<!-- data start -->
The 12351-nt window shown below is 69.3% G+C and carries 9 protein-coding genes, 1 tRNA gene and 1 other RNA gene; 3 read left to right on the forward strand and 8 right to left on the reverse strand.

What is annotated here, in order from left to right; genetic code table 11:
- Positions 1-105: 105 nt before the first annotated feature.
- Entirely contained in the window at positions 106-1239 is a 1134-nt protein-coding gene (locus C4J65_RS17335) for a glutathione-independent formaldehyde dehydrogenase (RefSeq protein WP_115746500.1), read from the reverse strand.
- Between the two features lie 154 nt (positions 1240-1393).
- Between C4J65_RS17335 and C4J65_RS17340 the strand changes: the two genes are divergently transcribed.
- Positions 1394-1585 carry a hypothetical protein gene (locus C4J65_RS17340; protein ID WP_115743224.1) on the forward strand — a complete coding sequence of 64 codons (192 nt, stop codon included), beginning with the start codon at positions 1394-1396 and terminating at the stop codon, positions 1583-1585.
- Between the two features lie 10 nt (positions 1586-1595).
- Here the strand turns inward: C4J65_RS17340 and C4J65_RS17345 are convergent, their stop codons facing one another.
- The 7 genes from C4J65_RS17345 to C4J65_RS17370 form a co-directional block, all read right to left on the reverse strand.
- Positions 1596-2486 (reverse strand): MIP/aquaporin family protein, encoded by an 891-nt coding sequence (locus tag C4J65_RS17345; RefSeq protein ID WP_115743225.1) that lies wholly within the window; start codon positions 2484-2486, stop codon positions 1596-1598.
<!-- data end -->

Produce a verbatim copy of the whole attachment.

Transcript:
The 12351-nt window shown below is 69.3% G+C and carries 9 protein-coding genes, 1 tRNA gene and 1 other RNA gene; 3 read left to right on the forward strand and 8 right to left on the reverse strand.

What is annotated here, in order from left to right; genetic code table 11:
- Positions 1-105: 105 nt before the first annotated feature.
- Entirely contained in the window at positions 106-1239 is a 1134-nt protein-coding gene (locus C4J65_RS17335) for a glutathione-independent formaldehyde dehydrogenase (RefSeq protein WP_115746500.1), read from the reverse strand.
- Between the two features lie 154 nt (positions 1240-1393).
- Between C4J65_RS17335 and C4J65_RS17340 the strand changes: the two genes are divergently transcribed.
- Positions 1394-1585 carry a hypothetical protein gene (locus C4J65_RS17340; protein ID WP_115743224.1) on the forward strand — a complete coding sequence of 64 codons (192 nt, stop codon included), beginning with the start codon at positions 1394-1396 and terminating at the stop codon, positions 1583-1585.
- Between the two features lie 10 nt (positions 1586-1595).
- Here the strand turns inward: C4J65_RS17340 and C4J65_RS17345 are convergent, their stop codons facing one another.
- The 7 genes from C4J65_RS17345 to C4J65_RS17370 form a co-directional block, all read right to left on the reverse strand.
- Positions 1596-2486 (reverse strand): MIP/aquaporin family protein, encoded by an 891-nt coding sequence (locus tag C4J65_RS17345; RefSeq protein ID WP_115743225.1) that lies wholly within the window; start codon positions 2484-2486, stop codon positions 1596-1598.